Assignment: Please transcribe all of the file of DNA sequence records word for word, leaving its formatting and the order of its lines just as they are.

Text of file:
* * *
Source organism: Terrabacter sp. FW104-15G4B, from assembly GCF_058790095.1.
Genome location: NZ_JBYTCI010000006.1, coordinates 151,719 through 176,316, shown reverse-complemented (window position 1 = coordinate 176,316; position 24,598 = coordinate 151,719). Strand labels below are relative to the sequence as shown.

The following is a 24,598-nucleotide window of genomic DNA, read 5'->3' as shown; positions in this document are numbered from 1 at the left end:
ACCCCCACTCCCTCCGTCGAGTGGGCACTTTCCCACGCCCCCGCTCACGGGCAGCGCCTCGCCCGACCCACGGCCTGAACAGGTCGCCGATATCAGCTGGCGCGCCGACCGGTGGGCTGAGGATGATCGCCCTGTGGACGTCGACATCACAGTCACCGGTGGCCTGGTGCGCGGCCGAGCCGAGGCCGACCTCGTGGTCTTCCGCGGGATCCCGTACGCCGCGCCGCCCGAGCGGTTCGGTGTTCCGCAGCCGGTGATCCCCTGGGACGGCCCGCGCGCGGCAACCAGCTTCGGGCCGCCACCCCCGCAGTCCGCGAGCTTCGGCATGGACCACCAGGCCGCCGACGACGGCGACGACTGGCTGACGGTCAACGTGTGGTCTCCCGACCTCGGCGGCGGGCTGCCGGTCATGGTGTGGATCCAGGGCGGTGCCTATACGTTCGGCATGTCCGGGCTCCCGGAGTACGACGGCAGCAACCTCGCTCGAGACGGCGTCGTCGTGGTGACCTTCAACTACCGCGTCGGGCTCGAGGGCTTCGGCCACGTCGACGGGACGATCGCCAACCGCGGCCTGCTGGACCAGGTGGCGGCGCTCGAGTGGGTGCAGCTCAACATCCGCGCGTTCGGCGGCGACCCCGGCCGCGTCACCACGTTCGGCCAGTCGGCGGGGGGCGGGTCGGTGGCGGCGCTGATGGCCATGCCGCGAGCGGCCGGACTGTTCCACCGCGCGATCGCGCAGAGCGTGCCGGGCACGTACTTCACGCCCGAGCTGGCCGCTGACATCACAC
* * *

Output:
Source organism: Terrabacter sp. FW104-15G4B, from assembly GCF_058790095.1.
Genome location: NZ_JBYTCI010000006.1, coordinates 151,719 through 176,316, shown reverse-complemented (window position 1 = coordinate 176,316; position 24,598 = coordinate 151,719). Strand labels below are relative to the sequence as shown.

The following is a 24,598-nucleotide window of genomic DNA, read 5'->3' as shown; positions in this document are numbered from 1 at the left end:
ACCCCCACTCCCTCCGTCGAGTGGGCACTTTCCCACGCCCCCGCTCACGGGCAGCGCCTCGCCCGACCCACGGCCTGAACAGGTCGCCGATATCAGCTGGCGCGCCGACCGGTGGGCTGAGGATGATCGCCCTGTGGACGTCGACATCACAGTCACCGGTGGCCTGGTGCGCGGCCGAGCCGAGGCCGACCTCGTGGTCTTCCGCGGGATCCCGTACGCCGCGCCGCCCGAGCGGTTCGGTGTTCCGCAGCCGGTGATCCCCTGGGACGGCCCGCGCGCGGCAACCAGCTTCGGGCCGCCACCCCCGCAGTCCGCGAGCTTCGGCATGGACCACCAGGCCGCCGACGACGGCGACGACTGGCTGACGGTCAACGTGTGGTCTCCCGACCTCGGCGGCGGGCTGCCGGTCATGGTGTGGATCCAGGGCGGTGCCTATACGTTCGGCATGTCCGGGCTCCCGGAGTACGACGGCAGCAACCTCGCTCGAGACGGCGTCGTCGTGGTGACCTTCAACTACCGCGTCGGGCTCGAGGGCTTCGGCCACGTCGACGGGACGATCGCCAACCGCGGCCTGCTGGACCAGGTGGCGGCGCTCGAGTGGGTGCAGCTCAACATCCGCGCGTTCGGCGGCGACCCCGGCCGCGTCACCACGTTCGGCCAGTCGGCGGGGGGCGGGTCGGTGGCGGCGCTGATGGCCATGCCGCGAGCGGCCGGACTGTTCCACCGCGCGATCGCGCAGAGCGTGCCGGGCACGTACTTCACGCCCGAGCTGGCCGCTGACATCACAC